His walls are filled with political biographies, and he is said to have read almost everything ever published about Teddy Roosevelt and Winston Churchill, his heroes. "He looks to them for inspiration--their way of thinking and phraseology of their speeches," said an aide to James M. Strock, appointed by Gov. Pete Wilson on Tuesday to head the soon-to-be created California Environmental Protection Agency.
BUSINESS
July 14, 1994 | From Times Staff and Wire Reports
Oil Industry Wants 'Ethanol Mandate' Overturned: U.S. oil companies and refiners asked a federal court to overturn the 2-week-old rule guaranteeing corn-based ethanol a big slice of a new market for anti-smog gasoline. The American Petroleum Institute and the National Petroleum Refiners Assn., the two groups that filed the lawsuit in the U.S. Court of Appeals for the District of Columbia, are also seeking an order preventing the U.S.
CALIFORNIA | LOCAL
February 27, 1996
The political focus of "Wilson Succeeds in Easing Environmental Safeguards"(Feb. 15) might leave readers with an incomplete or even misleading impression of Gov. Pete Wilson's regulatory reform efforts. California has long combined many of the world's strictest environmental standards with an often confusing and convoluted bureaucratic process. Regulatory reform is focused on making the process simpler, faster, more enforceable and more accountable. This not only cuts economic costs, but it leads to more rapid achievement of the standards.
CALIFORNIA | LOCAL
April 9, 1993
In recognition that California's economic crisis is not a Democratic or Republican one, I would like to praise the position of state Controller Gray Davis in his commentary (March 30) advocating creating a "lead agency" process for the issuance of business permits. That concept is embodied in Cal/EPA's top priority bill for 1993, SB 1185 (by Sen. Marian Bergeson, R-Newport Beach), which would create lead agency process for environmental permits and streamline the costly and burdensome process businesses have to follow now. The bill would designate a lead permit agency for environmental permits, which would then be responsible for issuing a single permit incorporating all the requirements of involved state agencies.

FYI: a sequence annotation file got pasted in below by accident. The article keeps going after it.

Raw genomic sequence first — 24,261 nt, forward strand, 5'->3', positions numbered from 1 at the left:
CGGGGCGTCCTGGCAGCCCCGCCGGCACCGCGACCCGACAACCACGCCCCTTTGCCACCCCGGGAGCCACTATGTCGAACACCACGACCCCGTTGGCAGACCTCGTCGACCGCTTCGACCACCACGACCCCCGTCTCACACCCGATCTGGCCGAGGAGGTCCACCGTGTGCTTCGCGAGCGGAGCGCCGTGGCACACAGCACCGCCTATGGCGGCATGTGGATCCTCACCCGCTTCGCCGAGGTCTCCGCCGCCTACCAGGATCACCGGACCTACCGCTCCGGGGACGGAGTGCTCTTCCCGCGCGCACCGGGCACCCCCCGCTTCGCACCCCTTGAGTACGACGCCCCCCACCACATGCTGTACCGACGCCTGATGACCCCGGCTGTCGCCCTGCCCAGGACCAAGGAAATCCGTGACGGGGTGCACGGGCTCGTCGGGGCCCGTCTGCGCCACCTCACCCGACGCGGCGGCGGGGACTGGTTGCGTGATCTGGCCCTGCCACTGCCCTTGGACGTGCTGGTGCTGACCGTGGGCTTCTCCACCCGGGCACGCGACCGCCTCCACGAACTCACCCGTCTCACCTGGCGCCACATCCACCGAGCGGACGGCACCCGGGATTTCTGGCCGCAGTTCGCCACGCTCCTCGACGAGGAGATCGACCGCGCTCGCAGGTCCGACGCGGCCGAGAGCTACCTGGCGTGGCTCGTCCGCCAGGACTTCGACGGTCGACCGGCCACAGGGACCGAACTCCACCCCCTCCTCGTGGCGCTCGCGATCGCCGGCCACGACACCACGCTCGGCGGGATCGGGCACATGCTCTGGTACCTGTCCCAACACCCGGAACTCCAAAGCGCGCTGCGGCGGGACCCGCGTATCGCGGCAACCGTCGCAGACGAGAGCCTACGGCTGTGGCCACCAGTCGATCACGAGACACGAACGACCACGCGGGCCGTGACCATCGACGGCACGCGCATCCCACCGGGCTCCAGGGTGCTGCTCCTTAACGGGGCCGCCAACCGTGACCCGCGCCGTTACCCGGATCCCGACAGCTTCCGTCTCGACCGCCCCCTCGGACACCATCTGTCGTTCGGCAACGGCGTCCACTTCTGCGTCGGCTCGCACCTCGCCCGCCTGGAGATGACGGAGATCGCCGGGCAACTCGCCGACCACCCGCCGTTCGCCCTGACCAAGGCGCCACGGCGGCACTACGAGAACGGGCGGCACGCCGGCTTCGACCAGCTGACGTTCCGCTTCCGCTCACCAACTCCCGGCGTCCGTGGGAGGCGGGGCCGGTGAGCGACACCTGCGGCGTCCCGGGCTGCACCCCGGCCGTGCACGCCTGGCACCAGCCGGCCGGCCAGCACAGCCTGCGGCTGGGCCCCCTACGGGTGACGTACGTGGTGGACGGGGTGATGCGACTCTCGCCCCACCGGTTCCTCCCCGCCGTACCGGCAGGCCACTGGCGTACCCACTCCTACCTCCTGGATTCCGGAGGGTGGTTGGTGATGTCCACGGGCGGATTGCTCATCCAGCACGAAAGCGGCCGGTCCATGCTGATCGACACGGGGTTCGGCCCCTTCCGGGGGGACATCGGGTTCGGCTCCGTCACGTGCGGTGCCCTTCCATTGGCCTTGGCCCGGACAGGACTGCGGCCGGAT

CALIFORNIA | LOCAL
April 7, 1991 | PAUL JACOBS, TIMES STAFF WRITER
The Wilson Administration has unveiled the first details of its plan to create a California Environmental Protection Agency, which would regulate air and water pollution, control garbage and toxic waste disposal, and evaluate threats to the environment. The proposal calls for placing a number of existing state environmental programs under a single agency, headed by a Cabinet-level secretary.
NEWS
January 30, 1991 | MAURA DOLAN, TIMES ENVIRONMENTAL WRITER
His walls are filled with political biographies, and he is said to have read almost everything ever published about Teddy Roosevelt and Winston Churchill, his heroes. "He looks to them for inspiration--their way of thinking and phraseology of their speeches," said an aide to James M. Strock, appointed by Gov. Pete Wilson on Tuesday to head the soon-to-be created California Environmental Protection Agency.
NEWS
January 30, 1991 | RICHARD C. PADDOCK, TIMES STAFF WRITER
Signaling his intention to reshape California's environmental policies, Gov. Pete Wilson named a 34-year-old federal official to head a new California Environmental Protection Agency. James M. Strock, assistant administrator for enforcement at the U.S. Environmental Protection Agency, will take on the job of creating a state agency that will assume responsibility for such issues as toxic waste cleanup, pesticide regulation and air pollution control.
BUSINESS
February 11, 1992 | MICHAEL PARRISH, TIMES STAFF WRITER
The California Environmental Protection Agency will fund a cost-benefit study of the state's web of environmental rules, which in recent years have come under heavy fire from business groups. The review is one of several to be undertaken by the agency, according to James M. Strock, secretary for environmental protection. Other studies will assess the five-year performance of Proposition 65, which sets toxics standards, as well as the entire state toxics regulatory program.
Los Angeles Times Articles
|